From the Editor: Social Innovation and Civic Engagement

It’s easy to feel overwhelmed these days by the depth and breadth of ostensibly intractable problems facing the world. Challenges that have loomed for decades and even centuries—from climate change to systemic social inequality—can seem, at times, to have gotten the better of us as we struggle together to build a more just, safe, and equitable society. In the face of the temptation to despair, social innovation—driven by a spirit of entrepreneurship for positive social change—can offer optimism to students, indicating a reason for learning, for doing, and for being. It can give students hope and a sense of efficacy, suggesting that the lessons they learn in college can be applied for the betterment of society.

AAC&U has long advocated for a vision of liberal education that connects academic learning to real-world application, most recently through the LEAP Challenge, which promotes students’ pursuit of Signature Work—projects lasting at least one semester through which students integrate and apply their learning by defining and addressing problems that matter to them and to society (www.aacu.org/LEAP/signaturework/). For some students, such projects may be entrepreneurial in scope, representing key innovations that promise important social impacts. Such innovative and entrepreneurial opportunities for applied learning can take many forms, as reflected in the contents of this issue of Diversity & Democracy.

If social innovation derives its power from the hope that positive and measurable change is possible—and from compelling evidence that existing approaches have not been sufficient to address the world’s most pressing challenges—it may also invite criticism for that very orientation toward the new. As Amanda Moore McBride and Eric Mlyn point out in this issue, while “social innovation values disruption and being the outsider … civic engagement values collaboration and working from within”—and true collaboration, as civic engagement practitioners might point out, requires deep investment of time and resources, often with slowly accumulating results. As McBride and Mlyn argue, then, many tensions exist between practitioners in these two overlapping areas and the movements they represent, despite their shared focus on effecting positive social change.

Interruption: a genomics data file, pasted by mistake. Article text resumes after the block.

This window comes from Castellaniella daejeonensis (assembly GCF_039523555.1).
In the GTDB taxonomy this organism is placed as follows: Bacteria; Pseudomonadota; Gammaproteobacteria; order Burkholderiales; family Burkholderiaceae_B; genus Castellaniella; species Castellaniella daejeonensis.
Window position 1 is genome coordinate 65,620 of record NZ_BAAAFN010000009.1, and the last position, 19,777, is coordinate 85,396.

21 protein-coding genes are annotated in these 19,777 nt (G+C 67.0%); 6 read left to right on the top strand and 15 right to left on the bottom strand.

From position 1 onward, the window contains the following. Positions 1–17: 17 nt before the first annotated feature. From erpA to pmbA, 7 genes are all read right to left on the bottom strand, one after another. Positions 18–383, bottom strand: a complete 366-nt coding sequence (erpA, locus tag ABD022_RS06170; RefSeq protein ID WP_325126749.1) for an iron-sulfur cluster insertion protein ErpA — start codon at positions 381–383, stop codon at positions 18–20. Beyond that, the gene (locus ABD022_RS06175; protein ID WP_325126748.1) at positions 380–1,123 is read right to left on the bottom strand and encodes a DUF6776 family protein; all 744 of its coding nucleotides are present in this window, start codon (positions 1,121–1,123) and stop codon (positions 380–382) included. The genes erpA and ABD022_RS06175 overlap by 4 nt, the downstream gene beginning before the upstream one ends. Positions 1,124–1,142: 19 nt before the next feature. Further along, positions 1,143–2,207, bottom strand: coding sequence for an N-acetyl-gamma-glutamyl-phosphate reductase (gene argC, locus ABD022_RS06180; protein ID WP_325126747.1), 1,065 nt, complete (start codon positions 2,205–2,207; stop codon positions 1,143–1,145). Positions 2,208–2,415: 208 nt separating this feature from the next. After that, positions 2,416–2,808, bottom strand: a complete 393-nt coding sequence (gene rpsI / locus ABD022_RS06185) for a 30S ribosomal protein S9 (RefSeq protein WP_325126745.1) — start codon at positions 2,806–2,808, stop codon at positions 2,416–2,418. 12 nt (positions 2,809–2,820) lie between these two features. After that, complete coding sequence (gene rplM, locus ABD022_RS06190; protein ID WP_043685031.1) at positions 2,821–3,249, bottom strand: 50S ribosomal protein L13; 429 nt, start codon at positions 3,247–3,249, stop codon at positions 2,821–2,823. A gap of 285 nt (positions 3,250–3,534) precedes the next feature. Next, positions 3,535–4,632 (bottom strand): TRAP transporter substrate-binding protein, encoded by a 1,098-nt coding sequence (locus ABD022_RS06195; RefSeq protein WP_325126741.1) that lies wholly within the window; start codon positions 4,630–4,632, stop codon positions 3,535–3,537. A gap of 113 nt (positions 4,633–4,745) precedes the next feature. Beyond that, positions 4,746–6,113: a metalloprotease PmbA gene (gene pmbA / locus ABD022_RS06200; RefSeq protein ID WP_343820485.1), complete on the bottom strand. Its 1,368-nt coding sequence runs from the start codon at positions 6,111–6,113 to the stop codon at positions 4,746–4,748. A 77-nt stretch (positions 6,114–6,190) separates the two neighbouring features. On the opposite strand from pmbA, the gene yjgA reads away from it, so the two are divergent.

Concerned with these tensions and their implications, McBride and Mlyn organized a think tank in fall 2015, bringing together researchers and practitioners from a variety of disciplines and sectors to discuss the commonalities and differences in their work. At that event, keynote speaker David Scobey posed an essential question: are the civic engagement and social innovation movements best described as “sibling rivals or kissing cousins”? This issue’s authors, many of whom were in attendance at that event, suggest some possible answers to that question—and some potential paths forward.

McBride and Mlyn open this issue by describing the relationship between the social innovation and civic engagement movements, and by offering “key questions” for practitioners of both as they look “toward a shared future.” Marina Kim and Erin Krampetz, cofounders of Ashoka U, point to the need for “sophisticated changemakers” as they describe a “changemaker toolbox” that students can acquire in college. Sonal Shah argues for experiential education with a civic focus as critical for preparing students to become public sector leaders. Sandra Enos describes the status of social impact efforts at ten colleges and universities, while Amy Schulz shares examples of social entrepreneurship at several community colleges. Other contributing authors describe programs and initiatives built on the tenets of social innovation and civic engagement, and two recent graduates reflect on their own experiences with social entrepreneurship during and after college.

Together, these authors suggest new ways forward for educators working with their students to create social change across movements, disciplines, and sectors—as well as critical points of reflection when forging new paths. We invite readers to consider the practices described here and their potential for changing not only what and how students learn, but also how higher education can contribute to creating a more just and sustainable world.

—Kathryn Peltier Campbell
Editor, Diversity & Democracy

Reference

Scobey, David. 2015. “Social Innovation and Civic Engagement: Sibling Rivals or Kissing Cousins?” Address delivered on October 25, “Think Tank on Social Innovation and Civic Engagement in Higher Education,” St. Louis, Missouri.


Kathryn Peltier Campbell is the editor of Diversity & Democracy.

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